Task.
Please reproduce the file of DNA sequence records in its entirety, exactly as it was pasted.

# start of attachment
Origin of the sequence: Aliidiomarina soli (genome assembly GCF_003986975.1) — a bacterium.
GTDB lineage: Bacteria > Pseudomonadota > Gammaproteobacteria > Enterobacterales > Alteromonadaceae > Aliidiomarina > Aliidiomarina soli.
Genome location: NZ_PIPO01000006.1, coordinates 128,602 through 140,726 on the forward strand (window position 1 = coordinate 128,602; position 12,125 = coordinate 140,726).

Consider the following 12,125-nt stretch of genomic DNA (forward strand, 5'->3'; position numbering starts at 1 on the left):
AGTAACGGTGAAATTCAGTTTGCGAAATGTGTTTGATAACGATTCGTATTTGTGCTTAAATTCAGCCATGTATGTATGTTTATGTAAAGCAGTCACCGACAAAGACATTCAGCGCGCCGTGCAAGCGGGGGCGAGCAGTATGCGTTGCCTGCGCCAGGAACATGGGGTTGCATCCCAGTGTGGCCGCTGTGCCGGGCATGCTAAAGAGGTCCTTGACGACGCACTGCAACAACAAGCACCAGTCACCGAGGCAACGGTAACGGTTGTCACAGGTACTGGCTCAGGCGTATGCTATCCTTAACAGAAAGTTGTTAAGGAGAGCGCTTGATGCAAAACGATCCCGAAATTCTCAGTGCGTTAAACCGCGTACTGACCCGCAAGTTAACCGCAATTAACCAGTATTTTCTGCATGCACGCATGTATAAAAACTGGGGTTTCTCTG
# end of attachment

Origin of the sequence: Aliidiomarina soli (genome assembly GCF_003986975.1) — a bacterium.
GTDB lineage: Bacteria > Pseudomonadota > Gammaproteobacteria > Enterobacterales > Alteromonadaceae > Aliidiomarina > Aliidiomarina soli.
Genome location: NZ_PIPO01000006.1, coordinates 128,602 through 140,726 on the forward strand (window position 1 = coordinate 128,602; position 12,125 = coordinate 140,726).

Consider the following 12,125-nt stretch of genomic DNA (forward strand, 5'->3'; position numbering starts at 1 on the left):
AGTAACGGTGAAATTCAGTTTGCGAAATGTGTTTGATAACGATTCGTATTTGTGCTTAAATTCAGCCATGTATGTATGTTTATGTAAAGCAGTCACCGACAAAGACATTCAGCGCGCCGTGCAAGCGGGGGCGAGCAGTATGCGTTGCCTGCGCCAGGAACATGGGGTTGCATCCCAGTGTGGCCGCTGTGCCGGGCATGCTAAAGAGGTCCTTGACGACGCACTGCAACAACAAGCACCAGTCACCGAGGCAACGGTAACGGTTGTCACAGGTACTGGCTCAGGCGTATGCTATCCTTAACAGAAAGTTGTTAAGGAGAGCGCTTGATGCAAAACGATCCCGAAATTCTCAGTGCGTTAAACCGCGTACTGACCCGCAAGTTAACCGCAATTAACCAGTATTTTCTGCATGCACGCATGTATAAAAACTGGGGTTTCTCTG